how does the certificate authentication process work from the time the ASA receives interesting traffic through to encrypted data exchange?

Thanks a million!

1 ACCEPTED SOLUTION

Accepted Solutions

Craig Lorentzen
Cisco Employee
Cisco Employee

Hello west33637,

You may want to review this document for an easy example of setting up a S2S VPN using certificates on an ASA

http://www.cisco.com/en/US/products/ps6120/products_configuration_example09186a0080aa5be1.shtml

Let me try and break apart your questions and see if I can answer it.  I am going to speak without using SCEP as it adds a layer of complexity which may be causing confusion.

Q) How does one get a certificate?

1. Generate an RSA Keypair.  An RSA Keypair as you indicate has a public and private key.  The public and private keys are large number created by multiplying other large prime numbers (very simple explanation).  These keys are used for control plain encryption.  The private key is kept privately and never given out.  The public key is provided to everyone via the certificate received from the device.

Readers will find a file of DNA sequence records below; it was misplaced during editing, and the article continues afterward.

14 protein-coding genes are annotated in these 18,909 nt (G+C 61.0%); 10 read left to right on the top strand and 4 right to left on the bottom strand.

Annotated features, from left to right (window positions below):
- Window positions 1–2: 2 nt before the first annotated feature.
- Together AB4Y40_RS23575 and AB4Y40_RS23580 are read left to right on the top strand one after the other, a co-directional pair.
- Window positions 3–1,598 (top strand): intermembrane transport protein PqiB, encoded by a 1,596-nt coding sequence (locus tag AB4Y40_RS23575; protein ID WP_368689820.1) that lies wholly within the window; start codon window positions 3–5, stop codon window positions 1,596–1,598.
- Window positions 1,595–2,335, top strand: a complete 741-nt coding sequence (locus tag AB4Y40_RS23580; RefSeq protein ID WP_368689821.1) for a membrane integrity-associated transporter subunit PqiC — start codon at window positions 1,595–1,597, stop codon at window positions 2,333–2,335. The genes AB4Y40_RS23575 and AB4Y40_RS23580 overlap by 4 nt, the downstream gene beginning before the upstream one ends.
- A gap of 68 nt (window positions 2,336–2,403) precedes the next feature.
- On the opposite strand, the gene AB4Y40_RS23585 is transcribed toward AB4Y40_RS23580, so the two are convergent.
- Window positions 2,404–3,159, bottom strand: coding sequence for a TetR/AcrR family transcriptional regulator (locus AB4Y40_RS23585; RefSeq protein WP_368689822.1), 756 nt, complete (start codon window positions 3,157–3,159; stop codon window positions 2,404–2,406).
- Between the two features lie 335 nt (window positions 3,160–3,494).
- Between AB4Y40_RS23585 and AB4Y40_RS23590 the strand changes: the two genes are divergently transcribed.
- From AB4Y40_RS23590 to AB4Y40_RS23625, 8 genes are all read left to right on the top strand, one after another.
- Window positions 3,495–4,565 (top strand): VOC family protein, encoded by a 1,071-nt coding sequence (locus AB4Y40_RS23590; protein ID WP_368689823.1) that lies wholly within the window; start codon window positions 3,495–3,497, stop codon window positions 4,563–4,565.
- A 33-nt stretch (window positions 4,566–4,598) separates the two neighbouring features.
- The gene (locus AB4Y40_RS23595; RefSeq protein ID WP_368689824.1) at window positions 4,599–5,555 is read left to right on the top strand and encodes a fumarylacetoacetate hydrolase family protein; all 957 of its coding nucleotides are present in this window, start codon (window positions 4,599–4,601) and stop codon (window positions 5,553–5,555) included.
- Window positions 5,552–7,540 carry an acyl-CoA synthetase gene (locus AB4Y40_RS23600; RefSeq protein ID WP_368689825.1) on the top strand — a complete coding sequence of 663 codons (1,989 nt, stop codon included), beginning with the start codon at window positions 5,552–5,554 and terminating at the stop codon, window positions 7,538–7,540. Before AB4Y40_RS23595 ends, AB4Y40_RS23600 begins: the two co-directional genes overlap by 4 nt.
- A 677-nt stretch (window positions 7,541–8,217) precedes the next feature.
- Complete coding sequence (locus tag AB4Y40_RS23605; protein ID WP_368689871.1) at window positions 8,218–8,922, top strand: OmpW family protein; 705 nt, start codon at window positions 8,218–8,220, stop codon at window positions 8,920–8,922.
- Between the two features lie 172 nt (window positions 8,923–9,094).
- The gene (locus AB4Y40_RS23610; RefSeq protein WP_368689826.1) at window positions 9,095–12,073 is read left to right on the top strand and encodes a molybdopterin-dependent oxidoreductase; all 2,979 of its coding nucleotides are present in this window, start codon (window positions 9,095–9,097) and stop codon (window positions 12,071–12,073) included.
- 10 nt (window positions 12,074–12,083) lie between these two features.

Data encrypted by the public key can only be decrypted by the private key, and vice versa.

more details here: http://en.wikipedia.org/wiki/RSA

2. We create a trustpoint (container to configure and define parameters around the certificate).  In the trustpoint we associate the RSA Keypair, give a name (usually the FQDN of the server who will be presenting this certificate), configure if certificates which are authenticated by the trustpoint should also be checked against the CRL...etc.

3. Next we can create the CSR by using the crypto ca enroll command.  Now we take this CSR and provide it to Entrust.  If this were done via SCEP you would have already done the next step of authenticating the trustpoint.